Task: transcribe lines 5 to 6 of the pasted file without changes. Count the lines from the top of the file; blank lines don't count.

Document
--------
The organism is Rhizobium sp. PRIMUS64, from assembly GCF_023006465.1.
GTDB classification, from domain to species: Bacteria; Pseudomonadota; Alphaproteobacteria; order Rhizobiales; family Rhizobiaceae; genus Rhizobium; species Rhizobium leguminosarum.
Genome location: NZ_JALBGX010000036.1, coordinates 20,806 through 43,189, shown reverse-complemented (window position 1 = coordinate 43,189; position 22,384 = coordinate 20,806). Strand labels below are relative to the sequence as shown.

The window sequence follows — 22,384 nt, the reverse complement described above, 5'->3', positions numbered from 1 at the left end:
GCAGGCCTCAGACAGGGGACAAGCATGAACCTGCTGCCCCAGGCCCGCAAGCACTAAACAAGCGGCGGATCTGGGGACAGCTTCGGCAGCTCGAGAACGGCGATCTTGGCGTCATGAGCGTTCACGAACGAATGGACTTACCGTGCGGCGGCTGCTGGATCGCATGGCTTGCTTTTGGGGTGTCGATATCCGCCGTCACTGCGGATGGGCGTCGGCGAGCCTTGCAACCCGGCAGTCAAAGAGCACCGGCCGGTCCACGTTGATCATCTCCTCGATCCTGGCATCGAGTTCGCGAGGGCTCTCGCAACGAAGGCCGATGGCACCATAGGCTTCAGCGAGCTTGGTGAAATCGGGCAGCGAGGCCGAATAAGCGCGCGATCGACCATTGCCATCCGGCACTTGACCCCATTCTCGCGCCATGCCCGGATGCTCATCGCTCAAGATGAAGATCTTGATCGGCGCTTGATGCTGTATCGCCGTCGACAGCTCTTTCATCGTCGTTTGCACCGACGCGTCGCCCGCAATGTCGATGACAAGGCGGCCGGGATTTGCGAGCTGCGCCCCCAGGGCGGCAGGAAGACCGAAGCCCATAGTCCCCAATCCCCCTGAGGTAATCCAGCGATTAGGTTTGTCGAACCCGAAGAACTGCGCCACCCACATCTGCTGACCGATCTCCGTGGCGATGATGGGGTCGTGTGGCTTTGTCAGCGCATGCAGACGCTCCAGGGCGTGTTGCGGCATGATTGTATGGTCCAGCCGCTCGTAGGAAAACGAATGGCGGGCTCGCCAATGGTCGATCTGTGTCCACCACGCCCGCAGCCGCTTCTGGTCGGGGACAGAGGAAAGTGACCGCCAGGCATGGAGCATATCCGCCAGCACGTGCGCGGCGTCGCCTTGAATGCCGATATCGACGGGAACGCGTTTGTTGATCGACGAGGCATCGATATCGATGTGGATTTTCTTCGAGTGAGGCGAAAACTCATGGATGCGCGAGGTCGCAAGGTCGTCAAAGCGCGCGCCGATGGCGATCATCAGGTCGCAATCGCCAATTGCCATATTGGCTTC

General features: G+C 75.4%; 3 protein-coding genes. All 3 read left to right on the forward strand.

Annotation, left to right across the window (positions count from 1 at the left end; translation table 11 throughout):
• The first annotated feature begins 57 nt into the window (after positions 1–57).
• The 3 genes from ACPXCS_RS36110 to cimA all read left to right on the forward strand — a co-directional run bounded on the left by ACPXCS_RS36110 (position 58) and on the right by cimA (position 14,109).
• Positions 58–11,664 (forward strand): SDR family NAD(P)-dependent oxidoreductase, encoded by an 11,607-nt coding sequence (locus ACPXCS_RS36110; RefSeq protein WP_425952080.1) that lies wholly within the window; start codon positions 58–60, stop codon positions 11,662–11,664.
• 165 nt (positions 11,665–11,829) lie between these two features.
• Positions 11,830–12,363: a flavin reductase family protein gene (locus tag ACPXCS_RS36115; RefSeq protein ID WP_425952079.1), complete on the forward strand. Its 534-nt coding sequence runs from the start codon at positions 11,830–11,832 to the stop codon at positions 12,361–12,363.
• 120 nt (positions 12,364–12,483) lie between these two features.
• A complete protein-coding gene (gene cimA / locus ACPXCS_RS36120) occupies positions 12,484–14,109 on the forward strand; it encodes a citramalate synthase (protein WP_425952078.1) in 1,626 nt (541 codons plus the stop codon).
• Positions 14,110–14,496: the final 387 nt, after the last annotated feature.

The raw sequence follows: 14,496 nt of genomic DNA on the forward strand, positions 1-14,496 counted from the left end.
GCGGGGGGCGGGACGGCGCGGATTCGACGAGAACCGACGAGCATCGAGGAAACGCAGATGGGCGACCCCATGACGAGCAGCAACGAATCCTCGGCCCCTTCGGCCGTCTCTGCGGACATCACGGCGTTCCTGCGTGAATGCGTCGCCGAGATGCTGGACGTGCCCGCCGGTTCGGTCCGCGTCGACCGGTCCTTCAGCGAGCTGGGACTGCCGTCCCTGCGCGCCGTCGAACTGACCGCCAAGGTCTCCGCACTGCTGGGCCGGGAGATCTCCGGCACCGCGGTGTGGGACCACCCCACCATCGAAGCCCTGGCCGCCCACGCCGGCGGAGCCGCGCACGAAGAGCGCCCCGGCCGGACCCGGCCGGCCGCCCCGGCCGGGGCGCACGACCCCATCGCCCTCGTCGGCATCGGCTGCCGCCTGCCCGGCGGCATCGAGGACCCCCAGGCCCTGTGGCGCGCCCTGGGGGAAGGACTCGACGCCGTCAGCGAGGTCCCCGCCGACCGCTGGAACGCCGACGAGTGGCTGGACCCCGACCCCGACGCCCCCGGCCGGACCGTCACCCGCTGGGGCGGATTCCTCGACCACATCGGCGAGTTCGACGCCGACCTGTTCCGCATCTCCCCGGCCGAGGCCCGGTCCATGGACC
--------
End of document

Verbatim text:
GCAGGCCTCAGACAGGGGACAAGCATGAACCTGCTGCCCCAGGCCCGCAAGCACTAAACAAGCGGCGGATCTGGGGACAGCTTCGGCAGCTCGAGAACGGCGATCTTGGCGTCATGAGCGTTCACGAACGAATGGACTTACCGTGCGGCGGCTGCTGGATCGCATGGCTTGCTTTTGGGGTGTCGATATCCGCCGTCACTGCGGATGGGCGTCGGCGAGCCTTGCAACCCGGCAGTCAAAGAGCACCGGCCGGTCCACGTTGATCATCTCCTCGATCCTGGCATCGAGTTCGCGAGGGCTCTCGCAACGAAGGCCGATGGCACCATAGGCTTCAGCGAGCTTGGTGAAATCGGGCAGCGAGGCCGAATAAGCGCGCGATCGACCATTGCCATCCGGCACTTGACCCCATTCTCGCGCCATGCCCGGATGCTCATCGCTCAAGATGAAGATCTTGATCGGCGCTTGATGCTGTATCGCCGTCGACAGCTCTTTCATCGTCGTTTGCACCGACGCGTCGCCCGCAATGTCGATGACAAGGCGGCCGGGATTTGCGAGCTGCGCCCCCAGGGCGGCAGGAAGACCGAAGCCCATAGTCCCCAATCCCCCTGAGGTAATCCAGCGATTAGGTTTGTCGAACCCGAAGAACTGCGCCACCCACATCTGCTGACCGATCTCCGTGGCGATGATGGGGTCGTGTGGCTTTGTCAGCGCATGCAGACGCTCCAGGGCGTGTTGCGGCATGATTGTATGGTCCAGCCGCTCGTAGGAAAACGAATGGCGGGCTCGCCAATGGTCGATCTGTGTCCACCACGCCCGCAGCCGCTTCTGGTCGGGGACAGAGGAAAGTGACCGCCAGGCATGGAGCATATCCGCCAGCACGTGCGCGGCGTCGCCTTGAATGCCGATATCGACGGGAACGCGTTTGTTGATCGACGAGGCATCGATATCGATGTGGATTTTCTTCGAGTGAGGCGAAAACTCATGGATGCGCGAGGTCGCAAGGTCGTCAAAGCGCGCGCCGATGGCGATCATCAGGTCGCAATCGCCAATTGCCATATTGGCTTC

General features: G+C 75.4%; 3 protein-coding genes. All 3 read left to right on the forward strand.